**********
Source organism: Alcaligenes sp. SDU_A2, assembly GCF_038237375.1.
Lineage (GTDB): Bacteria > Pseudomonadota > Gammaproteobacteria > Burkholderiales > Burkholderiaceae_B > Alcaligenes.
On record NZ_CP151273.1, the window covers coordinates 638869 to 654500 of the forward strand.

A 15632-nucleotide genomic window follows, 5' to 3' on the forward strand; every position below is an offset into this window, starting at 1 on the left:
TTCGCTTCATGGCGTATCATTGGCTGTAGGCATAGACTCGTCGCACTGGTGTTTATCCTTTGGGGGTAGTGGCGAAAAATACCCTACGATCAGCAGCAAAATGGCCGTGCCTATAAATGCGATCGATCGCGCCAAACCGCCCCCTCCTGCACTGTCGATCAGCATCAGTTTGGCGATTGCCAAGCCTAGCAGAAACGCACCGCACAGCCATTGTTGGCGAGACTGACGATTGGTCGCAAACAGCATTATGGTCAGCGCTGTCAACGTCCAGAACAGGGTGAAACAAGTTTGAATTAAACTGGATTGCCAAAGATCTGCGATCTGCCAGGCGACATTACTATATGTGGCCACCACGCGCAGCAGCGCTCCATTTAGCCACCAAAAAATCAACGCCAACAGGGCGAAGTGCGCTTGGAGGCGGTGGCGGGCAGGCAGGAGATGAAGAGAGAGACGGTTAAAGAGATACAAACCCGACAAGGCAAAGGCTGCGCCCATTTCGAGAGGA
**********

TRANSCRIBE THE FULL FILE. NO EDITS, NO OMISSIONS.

Source organism: Alcaligenes sp. SDU_A2, assembly GCF_038237375.1.
Lineage (GTDB): Bacteria > Pseudomonadota > Gammaproteobacteria > Burkholderiales > Burkholderiaceae_B > Alcaligenes.
On record NZ_CP151273.1, the window covers coordinates 638869 to 654500 of the forward strand.

A 15632-nucleotide genomic window follows, 5' to 3' on the forward strand; every position below is an offset into this window, starting at 1 on the left:
TTCGCTTCATGGCGTATCATTGGCTGTAGGCATAGACTCGTCGCACTGGTGTTTATCCTTTGGGGGTAGTGGCGAAAAATACCCTACGATCAGCAGCAAAATGGCCGTGCCTATAAATGCGATCGATCGCGCCAAACCGCCCCCTCCTGCACTGTCGATCAGCATCAGTTTGGCGATTGCCAAGCCTAGCAGAAACGCACCGCACAGCCATTGTTGGCGAGACTGACGATTGGTCGCAAACAGCATTATGGTCAGCGCTGTCAACGTCCAGAACAGGGTGAAACAAGTTTGAATTAAACTGGATTGCCAAAGATCTGCGATCTGCCAGGCGACATTACTATATGTGGCCACCACGCGCAGCAGCGCTCCATTTAGCCACCAAAAAATCAACGCCAACAGGGCGAAGTGCGCTTGGAGGCGGTGGCGGGCAGGCAGGAGATGAAGAGAGAGACGGTTAAAGAGATACAAACCCGACAAGGCAAAGGCTGCGCCCATTTCGAGAGGA